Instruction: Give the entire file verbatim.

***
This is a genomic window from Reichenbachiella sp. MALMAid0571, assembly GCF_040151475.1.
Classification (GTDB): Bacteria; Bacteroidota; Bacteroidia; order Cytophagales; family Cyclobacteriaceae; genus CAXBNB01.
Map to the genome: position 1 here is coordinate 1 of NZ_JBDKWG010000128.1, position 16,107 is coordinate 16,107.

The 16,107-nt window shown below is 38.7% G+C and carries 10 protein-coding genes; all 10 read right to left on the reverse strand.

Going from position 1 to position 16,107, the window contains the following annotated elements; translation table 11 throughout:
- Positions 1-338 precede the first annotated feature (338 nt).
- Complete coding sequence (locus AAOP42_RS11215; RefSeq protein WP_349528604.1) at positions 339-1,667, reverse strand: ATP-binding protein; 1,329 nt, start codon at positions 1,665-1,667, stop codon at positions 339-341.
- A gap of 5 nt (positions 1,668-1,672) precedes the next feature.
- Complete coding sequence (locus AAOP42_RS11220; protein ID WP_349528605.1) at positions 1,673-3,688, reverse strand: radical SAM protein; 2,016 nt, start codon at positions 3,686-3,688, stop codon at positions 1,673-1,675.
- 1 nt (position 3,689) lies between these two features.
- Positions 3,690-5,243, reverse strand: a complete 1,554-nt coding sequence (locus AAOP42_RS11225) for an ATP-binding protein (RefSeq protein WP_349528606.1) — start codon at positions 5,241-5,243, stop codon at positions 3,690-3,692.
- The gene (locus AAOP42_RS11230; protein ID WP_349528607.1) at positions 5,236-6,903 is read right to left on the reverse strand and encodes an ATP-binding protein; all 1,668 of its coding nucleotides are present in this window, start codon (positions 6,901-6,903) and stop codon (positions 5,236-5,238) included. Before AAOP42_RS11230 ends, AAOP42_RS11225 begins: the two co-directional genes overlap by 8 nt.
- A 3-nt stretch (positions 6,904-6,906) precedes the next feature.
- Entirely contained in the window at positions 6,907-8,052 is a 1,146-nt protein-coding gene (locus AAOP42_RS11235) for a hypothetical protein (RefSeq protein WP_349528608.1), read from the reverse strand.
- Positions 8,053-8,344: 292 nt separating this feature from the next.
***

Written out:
This is a genomic window from Reichenbachiella sp. MALMAid0571, assembly GCF_040151475.1.
Classification (GTDB): Bacteria; Bacteroidota; Bacteroidia; order Cytophagales; family Cyclobacteriaceae; genus CAXBNB01.
Map to the genome: position 1 here is coordinate 1 of NZ_JBDKWG010000128.1, position 16,107 is coordinate 16,107.

The 16,107-nt window shown below is 38.7% G+C and carries 10 protein-coding genes; all 10 read right to left on the reverse strand.

Going from position 1 to position 16,107, the window contains the following annotated elements; translation table 11 throughout:
- Positions 1-338 precede the first annotated feature (338 nt).
- Complete coding sequence (locus AAOP42_RS11215; RefSeq protein WP_349528604.1) at positions 339-1,667, reverse strand: ATP-binding protein; 1,329 nt, start codon at positions 1,665-1,667, stop codon at positions 339-341.
- A gap of 5 nt (positions 1,668-1,672) precedes the next feature.
- Complete coding sequence (locus AAOP42_RS11220; protein ID WP_349528605.1) at positions 1,673-3,688, reverse strand: radical SAM protein; 2,016 nt, start codon at positions 3,686-3,688, stop codon at positions 1,673-1,675.
- 1 nt (position 3,689) lies between these two features.
- Positions 3,690-5,243, reverse strand: a complete 1,554-nt coding sequence (locus AAOP42_RS11225) for an ATP-binding protein (RefSeq protein WP_349528606.1) — start codon at positions 5,241-5,243, stop codon at positions 3,690-3,692.
- The gene (locus AAOP42_RS11230; protein ID WP_349528607.1) at positions 5,236-6,903 is read right to left on the reverse strand and encodes an ATP-binding protein; all 1,668 of its coding nucleotides are present in this window, start codon (positions 6,901-6,903) and stop codon (positions 5,236-5,238) included. Before AAOP42_RS11230 ends, AAOP42_RS11225 begins: the two co-directional genes overlap by 8 nt.
- A 3-nt stretch (positions 6,904-6,906) precedes the next feature.
- Entirely contained in the window at positions 6,907-8,052 is a 1,146-nt protein-coding gene (locus AAOP42_RS11235) for a hypothetical protein (RefSeq protein WP_349528608.1), read from the reverse strand.
- Positions 8,053-8,344: 292 nt separating this feature from the next.